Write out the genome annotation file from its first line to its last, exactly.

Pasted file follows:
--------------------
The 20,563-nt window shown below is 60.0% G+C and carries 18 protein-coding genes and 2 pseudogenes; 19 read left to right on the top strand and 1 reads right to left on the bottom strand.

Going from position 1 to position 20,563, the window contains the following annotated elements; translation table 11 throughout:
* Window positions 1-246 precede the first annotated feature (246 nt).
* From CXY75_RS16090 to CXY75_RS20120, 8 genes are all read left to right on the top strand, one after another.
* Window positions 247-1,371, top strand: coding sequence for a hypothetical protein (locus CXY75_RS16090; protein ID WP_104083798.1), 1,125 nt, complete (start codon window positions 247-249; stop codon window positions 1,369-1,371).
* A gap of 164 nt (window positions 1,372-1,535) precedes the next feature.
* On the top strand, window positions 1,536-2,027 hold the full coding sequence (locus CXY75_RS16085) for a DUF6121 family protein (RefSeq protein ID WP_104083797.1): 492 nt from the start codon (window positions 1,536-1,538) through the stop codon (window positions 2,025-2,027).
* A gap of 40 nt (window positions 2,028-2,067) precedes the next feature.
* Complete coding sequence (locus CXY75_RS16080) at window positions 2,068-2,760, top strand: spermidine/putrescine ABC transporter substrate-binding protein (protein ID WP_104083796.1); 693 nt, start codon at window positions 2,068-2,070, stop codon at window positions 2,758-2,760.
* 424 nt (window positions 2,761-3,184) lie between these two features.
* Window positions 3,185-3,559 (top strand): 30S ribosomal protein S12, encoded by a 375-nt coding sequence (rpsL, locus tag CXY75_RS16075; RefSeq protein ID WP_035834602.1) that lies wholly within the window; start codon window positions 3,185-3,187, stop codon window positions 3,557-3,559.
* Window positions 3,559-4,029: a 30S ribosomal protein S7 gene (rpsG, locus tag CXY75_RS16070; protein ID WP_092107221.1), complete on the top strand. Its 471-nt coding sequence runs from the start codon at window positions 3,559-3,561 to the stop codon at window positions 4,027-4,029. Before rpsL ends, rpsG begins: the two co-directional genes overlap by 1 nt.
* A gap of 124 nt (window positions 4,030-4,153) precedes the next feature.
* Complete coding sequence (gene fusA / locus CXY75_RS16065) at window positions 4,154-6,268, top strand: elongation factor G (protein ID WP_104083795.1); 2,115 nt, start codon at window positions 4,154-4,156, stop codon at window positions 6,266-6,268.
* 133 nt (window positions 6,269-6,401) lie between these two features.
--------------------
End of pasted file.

The 20,563-nt window shown below is 60.0% G+C and carries 18 protein-coding genes and 2 pseudogenes; 19 read left to right on the top strand and 1 reads right to left on the bottom strand.

Going from position 1 to position 20,563, the window contains the following annotated elements; translation table 11 throughout:
* Window positions 1-246 precede the first annotated feature (246 nt).
* From CXY75_RS16090 to CXY75_RS20120, 8 genes are all read left to right on the top strand, one after another.
* Window positions 247-1,371, top strand: coding sequence for a hypothetical protein (locus CXY75_RS16090; protein ID WP_104083798.1), 1,125 nt, complete (start codon window positions 247-249; stop codon window positions 1,369-1,371).
* A gap of 164 nt (window positions 1,372-1,535) precedes the next feature.
* On the top strand, window positions 1,536-2,027 hold the full coding sequence (locus CXY75_RS16085) for a DUF6121 family protein (RefSeq protein ID WP_104083797.1): 492 nt from the start codon (window positions 1,536-1,538) through the stop codon (window positions 2,025-2,027).
* A gap of 40 nt (window positions 2,028-2,067) precedes the next feature.
* Complete coding sequence (locus CXY75_RS16080) at window positions 2,068-2,760, top strand: spermidine/putrescine ABC transporter substrate-binding protein (protein ID WP_104083796.1); 693 nt, start codon at window positions 2,068-2,070, stop codon at window positions 2,758-2,760.
* 424 nt (window positions 2,761-3,184) lie between these two features.
* Window positions 3,185-3,559 (top strand): 30S ribosomal protein S12, encoded by a 375-nt coding sequence (rpsL, locus tag CXY75_RS16075; RefSeq protein ID WP_035834602.1) that lies wholly within the window; start codon window positions 3,185-3,187, stop codon window positions 3,557-3,559.
* Window positions 3,559-4,029: a 30S ribosomal protein S7 gene (rpsG, locus tag CXY75_RS16070; protein ID WP_092107221.1), complete on the top strand. Its 471-nt coding sequence runs from the start codon at window positions 3,559-3,561 to the stop codon at window positions 4,027-4,029. Before rpsL ends, rpsG begins: the two co-directional genes overlap by 1 nt.
* A gap of 124 nt (window positions 4,030-4,153) precedes the next feature.
* Complete coding sequence (gene fusA / locus CXY75_RS16065) at window positions 4,154-6,268, top strand: elongation factor G (protein ID WP_104083795.1); 2,115 nt, start codon at window positions 4,154-4,156, stop codon at window positions 6,266-6,268.
* 133 nt (window positions 6,269-6,401) lie between these two features.